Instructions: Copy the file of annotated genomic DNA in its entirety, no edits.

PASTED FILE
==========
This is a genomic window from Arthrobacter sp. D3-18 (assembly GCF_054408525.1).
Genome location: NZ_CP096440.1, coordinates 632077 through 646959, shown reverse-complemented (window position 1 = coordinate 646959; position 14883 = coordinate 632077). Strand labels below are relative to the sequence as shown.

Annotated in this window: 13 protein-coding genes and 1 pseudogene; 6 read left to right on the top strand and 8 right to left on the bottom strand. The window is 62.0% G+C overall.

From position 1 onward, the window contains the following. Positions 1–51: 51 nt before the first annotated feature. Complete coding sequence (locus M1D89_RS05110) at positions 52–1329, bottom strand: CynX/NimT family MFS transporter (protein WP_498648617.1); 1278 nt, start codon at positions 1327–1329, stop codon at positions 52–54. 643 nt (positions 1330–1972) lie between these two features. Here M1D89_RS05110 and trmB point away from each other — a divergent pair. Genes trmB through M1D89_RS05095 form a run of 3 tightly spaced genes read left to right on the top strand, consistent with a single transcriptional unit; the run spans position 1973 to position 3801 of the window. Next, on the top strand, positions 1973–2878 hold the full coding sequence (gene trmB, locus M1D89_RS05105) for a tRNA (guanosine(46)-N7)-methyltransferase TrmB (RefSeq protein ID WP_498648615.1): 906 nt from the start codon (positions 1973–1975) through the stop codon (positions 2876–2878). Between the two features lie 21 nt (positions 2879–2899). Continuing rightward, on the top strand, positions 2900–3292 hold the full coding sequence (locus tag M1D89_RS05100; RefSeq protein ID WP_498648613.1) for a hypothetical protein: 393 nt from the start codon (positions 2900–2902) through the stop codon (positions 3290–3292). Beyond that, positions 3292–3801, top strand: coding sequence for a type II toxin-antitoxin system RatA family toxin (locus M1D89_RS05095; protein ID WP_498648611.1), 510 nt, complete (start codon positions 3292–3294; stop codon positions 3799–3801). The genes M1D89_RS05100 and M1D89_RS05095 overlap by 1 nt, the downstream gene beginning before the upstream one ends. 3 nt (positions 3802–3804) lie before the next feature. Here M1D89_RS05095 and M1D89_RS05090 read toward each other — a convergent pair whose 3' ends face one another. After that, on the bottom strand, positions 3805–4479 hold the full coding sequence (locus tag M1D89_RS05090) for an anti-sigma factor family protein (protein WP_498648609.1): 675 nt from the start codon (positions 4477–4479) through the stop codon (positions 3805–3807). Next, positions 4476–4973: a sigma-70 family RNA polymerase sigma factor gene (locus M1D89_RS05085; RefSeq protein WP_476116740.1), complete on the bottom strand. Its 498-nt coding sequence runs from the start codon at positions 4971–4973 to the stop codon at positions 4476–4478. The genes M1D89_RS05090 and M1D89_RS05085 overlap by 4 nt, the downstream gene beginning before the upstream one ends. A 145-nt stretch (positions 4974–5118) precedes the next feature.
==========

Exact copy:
This is a genomic window from Arthrobacter sp. D3-18 (assembly GCF_054408525.1).
Genome location: NZ_CP096440.1, coordinates 632077 through 646959, shown reverse-complemented (window position 1 = coordinate 646959; position 14883 = coordinate 632077). Strand labels below are relative to the sequence as shown.

Annotated in this window: 13 protein-coding genes and 1 pseudogene; 6 read left to right on the top strand and 8 right to left on the bottom strand. The window is 62.0% G+C overall.

From position 1 onward, the window contains the following. Positions 1–51: 51 nt before the first annotated feature. Complete coding sequence (locus M1D89_RS05110) at positions 52–1329, bottom strand: CynX/NimT family MFS transporter (protein WP_498648617.1); 1278 nt, start codon at positions 1327–1329, stop codon at positions 52–54. 643 nt (positions 1330–1972) lie between these two features. Here M1D89_RS05110 and trmB point away from each other — a divergent pair. Genes trmB through M1D89_RS05095 form a run of 3 tightly spaced genes read left to right on the top strand, consistent with a single transcriptional unit; the run spans position 1973 to position 3801 of the window. Next, on the top strand, positions 1973–2878 hold the full coding sequence (gene trmB, locus M1D89_RS05105) for a tRNA (guanosine(46)-N7)-methyltransferase TrmB (RefSeq protein ID WP_498648615.1): 906 nt from the start codon (positions 1973–1975) through the stop codon (positions 2876–2878). Between the two features lie 21 nt (positions 2879–2899). Continuing rightward, on the top strand, positions 2900–3292 hold the full coding sequence (locus tag M1D89_RS05100; RefSeq protein ID WP_498648613.1) for a hypothetical protein: 393 nt from the start codon (positions 2900–2902) through the stop codon (positions 3290–3292). Beyond that, positions 3292–3801, top strand: coding sequence for a type II toxin-antitoxin system RatA family toxin (locus M1D89_RS05095; protein ID WP_498648611.1), 510 nt, complete (start codon positions 3292–3294; stop codon positions 3799–3801). The genes M1D89_RS05100 and M1D89_RS05095 overlap by 1 nt, the downstream gene beginning before the upstream one ends. 3 nt (positions 3802–3804) lie before the next feature. Here M1D89_RS05095 and M1D89_RS05090 read toward each other — a convergent pair whose 3' ends face one another. After that, on the bottom strand, positions 3805–4479 hold the full coding sequence (locus tag M1D89_RS05090) for an anti-sigma factor family protein (protein WP_498648609.1): 675 nt from the start codon (positions 4477–4479) through the stop codon (positions 3805–3807). Next, positions 4476–4973: a sigma-70 family RNA polymerase sigma factor gene (locus M1D89_RS05085; RefSeq protein WP_476116740.1), complete on the bottom strand. Its 498-nt coding sequence runs from the start codon at positions 4971–4973 to the stop codon at positions 4476–4478. The genes M1D89_RS05090 and M1D89_RS05085 overlap by 4 nt, the downstream gene beginning before the upstream one ends. A 145-nt stretch (positions 4974–5118) precedes the next feature.